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API Numbers explanation
The API number is a number the American Petroleum Institute uses to identify oil and gas wells throughout the country. The number is 14 digits which are essentially broken into four parts.
The first two digits are 21 which is the code for Michigan.
The next three digits are the API county number, starting with 001 for Alcona, and stepping up by two for each county until the last county, Wexford, number 165 is reached. In the example the 137 represents Otsego county. There is a table of counties in the well location download.
The next five digits are the permit number. This is a sequential permit number issued by the Geological Survey. Until 1998 the permit number was the only identification the Geological Survey used and for our purposes it is still pretty much all we need to identify a well. In the example the permit number is 44190.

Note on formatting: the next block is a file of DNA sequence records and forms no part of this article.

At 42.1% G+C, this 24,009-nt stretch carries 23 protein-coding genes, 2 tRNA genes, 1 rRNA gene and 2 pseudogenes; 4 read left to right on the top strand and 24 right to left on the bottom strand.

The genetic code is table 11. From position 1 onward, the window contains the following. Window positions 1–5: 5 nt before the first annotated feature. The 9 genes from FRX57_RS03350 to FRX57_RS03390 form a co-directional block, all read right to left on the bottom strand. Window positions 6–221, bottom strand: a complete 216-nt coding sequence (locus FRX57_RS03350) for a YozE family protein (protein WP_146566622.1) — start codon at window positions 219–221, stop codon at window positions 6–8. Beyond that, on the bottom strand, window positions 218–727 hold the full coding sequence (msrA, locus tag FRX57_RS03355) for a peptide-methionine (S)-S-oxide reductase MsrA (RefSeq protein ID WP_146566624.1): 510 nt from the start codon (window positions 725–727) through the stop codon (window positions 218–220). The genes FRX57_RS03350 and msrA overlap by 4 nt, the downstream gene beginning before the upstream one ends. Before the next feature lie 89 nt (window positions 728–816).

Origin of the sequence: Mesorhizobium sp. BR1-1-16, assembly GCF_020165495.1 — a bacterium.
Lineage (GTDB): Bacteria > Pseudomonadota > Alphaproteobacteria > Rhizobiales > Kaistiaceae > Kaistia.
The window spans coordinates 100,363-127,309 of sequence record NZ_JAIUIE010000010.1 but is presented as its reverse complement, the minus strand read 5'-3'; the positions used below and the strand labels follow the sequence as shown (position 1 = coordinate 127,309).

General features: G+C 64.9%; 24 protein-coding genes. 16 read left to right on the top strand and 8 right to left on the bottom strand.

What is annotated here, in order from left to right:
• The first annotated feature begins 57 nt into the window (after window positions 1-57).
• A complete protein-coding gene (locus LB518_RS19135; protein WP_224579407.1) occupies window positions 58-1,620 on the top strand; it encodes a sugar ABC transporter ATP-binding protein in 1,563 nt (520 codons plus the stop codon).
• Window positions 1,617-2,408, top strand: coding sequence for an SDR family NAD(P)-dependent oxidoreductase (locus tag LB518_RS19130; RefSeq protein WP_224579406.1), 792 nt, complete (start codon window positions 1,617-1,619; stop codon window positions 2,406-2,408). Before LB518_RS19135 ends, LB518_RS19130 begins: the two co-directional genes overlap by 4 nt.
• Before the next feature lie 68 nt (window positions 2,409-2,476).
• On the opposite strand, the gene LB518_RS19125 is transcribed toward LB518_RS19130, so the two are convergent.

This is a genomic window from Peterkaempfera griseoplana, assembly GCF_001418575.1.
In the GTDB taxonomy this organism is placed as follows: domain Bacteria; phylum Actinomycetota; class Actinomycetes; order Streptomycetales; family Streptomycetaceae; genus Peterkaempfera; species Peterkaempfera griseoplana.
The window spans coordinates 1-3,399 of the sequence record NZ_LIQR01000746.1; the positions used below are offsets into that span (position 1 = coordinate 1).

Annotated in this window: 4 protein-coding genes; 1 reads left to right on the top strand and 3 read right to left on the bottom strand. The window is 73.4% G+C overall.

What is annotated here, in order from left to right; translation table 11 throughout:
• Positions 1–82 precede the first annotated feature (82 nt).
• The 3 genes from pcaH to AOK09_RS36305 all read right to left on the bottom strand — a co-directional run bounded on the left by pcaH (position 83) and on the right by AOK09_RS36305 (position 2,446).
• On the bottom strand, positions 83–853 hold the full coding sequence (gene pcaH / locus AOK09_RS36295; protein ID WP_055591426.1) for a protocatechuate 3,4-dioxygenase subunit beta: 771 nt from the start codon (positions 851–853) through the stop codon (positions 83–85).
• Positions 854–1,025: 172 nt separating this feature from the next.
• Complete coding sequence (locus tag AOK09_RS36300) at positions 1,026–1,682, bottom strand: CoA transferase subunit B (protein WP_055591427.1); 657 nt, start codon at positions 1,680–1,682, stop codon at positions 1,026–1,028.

The last four digits are for different kicks of the same well; for example, horizontal drills, lost holes, or directional drills off the main hole. Someone visiting the site would only see one well, but there may be several API numbers for that one well, all having different bottom hole locations. The main number usually ends of four zeros. There are special cases where the last four digits start with 7 (some brine disposal wells) 8 (some mineral wells) and 9 (wells drilled before permits were issued). There are a few inconsistencies with the last four digits since Michigan didn't use API numbers until 1998 and they had to be retroactively assigned.
If looking at formation tops, it usually is only necessary to use the 0000 kick as any other kicks should pretty much contain the same data (or be null).